New Zealand reported no new cases of COVID-19 on Monday – indicating that the country’s bold strategy for trying to eliminate the coronavirus is working.
The country has recorded almost 1,500 cases and 20 deaths since COVID-19 arrived.
Prime Minister Jacinda Ardern has been widely praised for her empathetic leadership style, with the public encouraged to “be kind” and “stay calm” as strict quarantine and lockdown measures were put in place.
Here, we take a look at how the Pacific island nation managed to slow the spread of coronavirus.
What has been New Zealand’s strategy?
The government’s approach to the outbreak was reportedly influenced by a scientific paper from Imperial College London.
The paper found stringent measures of “epidemic suppression” were needed to tackle the virus – including social distancing, isolating cases at home, and quarantining family members.
In mid-March, Ms Ardern said everyone coming into New Zealand would have to self-isolate for two weeks.
It was among the earliest and toughest self-isolation measures in the world, and came when just six cases were reported nationwide.
New Zealand, which has a population of almost five million people, went on to close its borders from Thursday 19 March.
A complete lockdown was imposed six days later.
The “level four” restrictions meant only grocery shops, pharmacies, hospitals and petrol stations remained open.
Vehicle travel was restricted, and social interaction was limited to within households.
New Zealand also enforced an extensive testing and contact tracing operation.
How did the public respond to the measures?
New Zealanders are said to have taken the lockdown seriously from the first day, with empty streets and highways seen across the country.
Sue Webster, an Airbnb owner in New Zealand, told National Geographic: “I think it’s easier for us Kiwis to fall in line because we trust our leaders.”
When was it clear the measures were working?
In late April, Ms Ardern said the virus was “currently” eliminated as community transmission of COVID-19 had been stopped.
However, she later warned that “elimination doesn’t mean zero cases”.
New Zealand reported it had no new cases of the virus on Monday.
How has New Zealand’s prime minister handled the crisis?
Ms Ardern has been praised for her decisiveness – telling New Zealanders “we go hard, we go early” in the days before the lockdown.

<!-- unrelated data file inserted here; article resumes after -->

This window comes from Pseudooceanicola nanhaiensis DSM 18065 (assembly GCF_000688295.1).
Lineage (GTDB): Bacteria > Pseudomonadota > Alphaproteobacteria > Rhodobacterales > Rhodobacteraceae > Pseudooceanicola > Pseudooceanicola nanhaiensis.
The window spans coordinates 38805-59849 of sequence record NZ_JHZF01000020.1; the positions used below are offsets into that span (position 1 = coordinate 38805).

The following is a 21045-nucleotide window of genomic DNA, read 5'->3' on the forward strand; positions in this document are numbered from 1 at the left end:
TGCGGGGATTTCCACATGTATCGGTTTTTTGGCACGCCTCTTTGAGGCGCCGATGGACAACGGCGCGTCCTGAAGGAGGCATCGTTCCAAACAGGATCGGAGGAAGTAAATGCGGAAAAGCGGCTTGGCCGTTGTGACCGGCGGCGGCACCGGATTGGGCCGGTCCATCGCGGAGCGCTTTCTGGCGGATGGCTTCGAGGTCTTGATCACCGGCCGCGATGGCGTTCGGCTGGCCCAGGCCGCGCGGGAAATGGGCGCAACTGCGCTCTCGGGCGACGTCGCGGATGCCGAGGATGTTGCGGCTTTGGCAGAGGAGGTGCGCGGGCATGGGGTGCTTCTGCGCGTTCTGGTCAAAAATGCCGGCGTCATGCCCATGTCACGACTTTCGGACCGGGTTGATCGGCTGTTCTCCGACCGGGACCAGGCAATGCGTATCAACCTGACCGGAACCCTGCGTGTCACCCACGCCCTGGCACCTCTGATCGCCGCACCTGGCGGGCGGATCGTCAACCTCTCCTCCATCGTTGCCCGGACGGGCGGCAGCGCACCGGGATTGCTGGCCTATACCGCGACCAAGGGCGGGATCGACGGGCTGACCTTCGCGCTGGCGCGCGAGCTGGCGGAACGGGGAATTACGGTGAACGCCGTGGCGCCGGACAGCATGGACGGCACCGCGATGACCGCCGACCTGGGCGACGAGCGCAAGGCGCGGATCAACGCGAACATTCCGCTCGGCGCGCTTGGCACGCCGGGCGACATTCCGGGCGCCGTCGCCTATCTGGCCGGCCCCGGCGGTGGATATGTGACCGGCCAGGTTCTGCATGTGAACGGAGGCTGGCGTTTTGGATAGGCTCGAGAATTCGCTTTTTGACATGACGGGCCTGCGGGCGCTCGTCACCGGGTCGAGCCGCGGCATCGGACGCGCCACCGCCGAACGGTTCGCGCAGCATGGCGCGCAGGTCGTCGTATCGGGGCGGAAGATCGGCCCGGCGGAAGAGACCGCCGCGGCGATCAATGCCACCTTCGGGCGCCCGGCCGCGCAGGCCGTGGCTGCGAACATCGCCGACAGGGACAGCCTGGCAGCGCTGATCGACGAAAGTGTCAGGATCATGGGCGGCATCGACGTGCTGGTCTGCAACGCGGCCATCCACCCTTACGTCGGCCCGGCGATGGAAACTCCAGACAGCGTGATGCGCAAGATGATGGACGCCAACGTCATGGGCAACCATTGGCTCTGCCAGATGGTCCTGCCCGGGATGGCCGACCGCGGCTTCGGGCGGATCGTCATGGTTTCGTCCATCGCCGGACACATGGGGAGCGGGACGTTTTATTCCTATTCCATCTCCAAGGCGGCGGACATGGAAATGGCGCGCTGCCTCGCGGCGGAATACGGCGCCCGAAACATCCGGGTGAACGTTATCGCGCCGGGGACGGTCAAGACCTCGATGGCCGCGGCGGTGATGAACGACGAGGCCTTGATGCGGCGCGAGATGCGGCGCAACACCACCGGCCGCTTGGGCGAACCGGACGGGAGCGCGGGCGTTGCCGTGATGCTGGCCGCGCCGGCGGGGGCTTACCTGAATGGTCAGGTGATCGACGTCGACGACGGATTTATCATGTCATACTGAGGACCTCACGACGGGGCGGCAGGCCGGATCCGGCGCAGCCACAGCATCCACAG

Helen Clark, New Zealand’s prime minister from 1999 to 2008, told The Atlantic that Ms Ardern “doesn’t preach at them, she’s standing with them” in relation to how she communicates with the public.
She said: “They may even think, well, I don’t quite understand why (the government) did that, but I know she’s got our back.
“There’s a high level of trust and confidence in her because of her empathy.”
Ms Clark described Ms Ardern as a “communicator”, adding: “This is the kind of crisis which will make or break leaders.
“And this will make Jacinda.”
Ms Ardern went on Facebook Live shortly after the lockdown saying she wanted to “check in with everyone”.
The government’s message has also spread to road signs, with some reading: “Be kind, stay calm.”
Ms Ardern’s intention was clear as she said at one of her daily briefings: “We have the opportunity to do something no other country has achieved: elimination of the virus.”
She also achieved an almost record-breaking approval rating while the country was in lockdown, the New Zealand Herald reports.
A poll showed that the prime minister’s Labour Party had reached 55% approval.
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What is life like in New Zealand now?
The lockdown rules were eased a little last week to help reopen the economy, but many restrictions remain in place.
Many businesses – including most retail stores and sit-down restaurants – remain closed, most children are learning from home, and people are required to maintain social distancing.
Consideration is also being given to a trans-Tasman “bubble” which would allow movement of people between New Zealand and Australia.
Australia has had about 6,800 infections and 95 deaths.
Ms Ardern said a decision would be made next Monday on whether to ease the rules further.
She said: “We cannot afford to squander the good work to date when our end goal is so close and within reach.”
New Zealand cannot afford to be complacent despite recording no new cases of COVID-19.
Countries such as Singapore are said to have struggled with a second wave of infections despite appearing to have the virus under control.
There is also the threat of the virus arriving from overseas, meaning restrictions on arrivals are likely to be in place for some time.